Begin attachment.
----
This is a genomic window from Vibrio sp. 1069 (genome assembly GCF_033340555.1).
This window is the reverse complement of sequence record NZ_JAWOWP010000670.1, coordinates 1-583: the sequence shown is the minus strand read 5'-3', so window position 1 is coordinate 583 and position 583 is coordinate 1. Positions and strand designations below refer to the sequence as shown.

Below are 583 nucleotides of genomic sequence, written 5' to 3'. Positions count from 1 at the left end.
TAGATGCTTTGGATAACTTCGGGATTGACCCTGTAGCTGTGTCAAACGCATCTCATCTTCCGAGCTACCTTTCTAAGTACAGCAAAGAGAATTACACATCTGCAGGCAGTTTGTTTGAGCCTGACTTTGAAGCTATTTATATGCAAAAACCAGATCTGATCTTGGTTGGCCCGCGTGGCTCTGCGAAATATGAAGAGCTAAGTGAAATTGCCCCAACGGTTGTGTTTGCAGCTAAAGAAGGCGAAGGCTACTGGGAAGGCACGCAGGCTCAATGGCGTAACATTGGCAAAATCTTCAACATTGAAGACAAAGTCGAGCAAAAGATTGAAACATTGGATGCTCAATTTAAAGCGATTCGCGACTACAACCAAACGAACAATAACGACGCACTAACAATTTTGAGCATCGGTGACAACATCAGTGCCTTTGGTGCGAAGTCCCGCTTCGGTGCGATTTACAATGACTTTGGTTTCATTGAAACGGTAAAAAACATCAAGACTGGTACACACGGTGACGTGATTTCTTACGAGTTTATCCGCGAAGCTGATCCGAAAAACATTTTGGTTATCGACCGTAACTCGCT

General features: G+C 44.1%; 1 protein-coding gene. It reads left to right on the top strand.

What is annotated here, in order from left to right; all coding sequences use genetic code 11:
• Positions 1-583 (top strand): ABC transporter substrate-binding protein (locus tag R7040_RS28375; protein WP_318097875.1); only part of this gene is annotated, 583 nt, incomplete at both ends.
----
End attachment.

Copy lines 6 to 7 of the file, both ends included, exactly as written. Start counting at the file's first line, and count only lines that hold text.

What is annotated here, in order from left to right; all coding sequences use genetic code 11:
• Positions 1-583 (top strand): ABC transporter substrate-binding protein (locus tag R7040_RS28375; protein WP_318097875.1); only part of this gene is annotated, 583 nt, incomplete at both ends.